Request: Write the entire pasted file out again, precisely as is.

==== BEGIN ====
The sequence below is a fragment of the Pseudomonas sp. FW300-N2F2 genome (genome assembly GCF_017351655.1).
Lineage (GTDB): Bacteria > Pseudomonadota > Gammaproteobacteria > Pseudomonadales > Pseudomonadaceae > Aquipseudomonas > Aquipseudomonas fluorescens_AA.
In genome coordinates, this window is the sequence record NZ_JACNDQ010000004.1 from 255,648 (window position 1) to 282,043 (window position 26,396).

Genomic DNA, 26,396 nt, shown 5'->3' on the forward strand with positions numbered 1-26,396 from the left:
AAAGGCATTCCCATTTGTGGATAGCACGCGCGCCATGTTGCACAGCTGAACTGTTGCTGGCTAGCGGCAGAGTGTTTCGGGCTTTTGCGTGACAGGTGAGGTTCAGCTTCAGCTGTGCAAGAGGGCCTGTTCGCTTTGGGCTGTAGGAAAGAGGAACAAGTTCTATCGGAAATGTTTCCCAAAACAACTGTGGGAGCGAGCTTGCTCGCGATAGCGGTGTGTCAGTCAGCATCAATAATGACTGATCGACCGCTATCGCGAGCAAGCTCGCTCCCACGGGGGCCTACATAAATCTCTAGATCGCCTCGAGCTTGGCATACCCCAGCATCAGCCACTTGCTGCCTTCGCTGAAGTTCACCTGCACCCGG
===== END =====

The sequence below is a fragment of the Pseudomonas sp. FW300-N2F2 genome (genome assembly GCF_017351655.1).
Lineage (GTDB): Bacteria > Pseudomonadota > Gammaproteobacteria > Pseudomonadales > Pseudomonadaceae > Aquipseudomonas > Aquipseudomonas fluorescens_AA.
In genome coordinates, this window is the sequence record NZ_JACNDQ010000004.1 from 255,648 (window position 1) to 282,043 (window position 26,396).

Genomic DNA, 26,396 nt, shown 5'->3' on the forward strand with positions numbered 1-26,396 from the left:
AAAGGCATTCCCATTTGTGGATAGCACGCGCGCCATGTTGCACAGCTGAACTGTTGCTGGCTAGCGGCAGAGTGTTTCGGGCTTTTGCGTGACAGGTGAGGTTCAGCTTCAGCTGTGCAAGAGGGCCTGTTCGCTTTGGGCTGTAGGAAAGAGGAACAAGTTCTATCGGAAATGTTTCCCAAAACAACTGTGGGAGCGAGCTTGCTCGCGATAGCGGTGTGTCAGTCAGCATCAATAATGACTGATCGACCGCTATCGCGAGCAAGCTCGCTCCCACGGGGGCCTACATAAATCTCTAGATCGCCTCGAGCTTGGCATACCCCAGCATCAGCCACTTGCTGCCTTCGCTGAAGTTCACCTGCACCCGG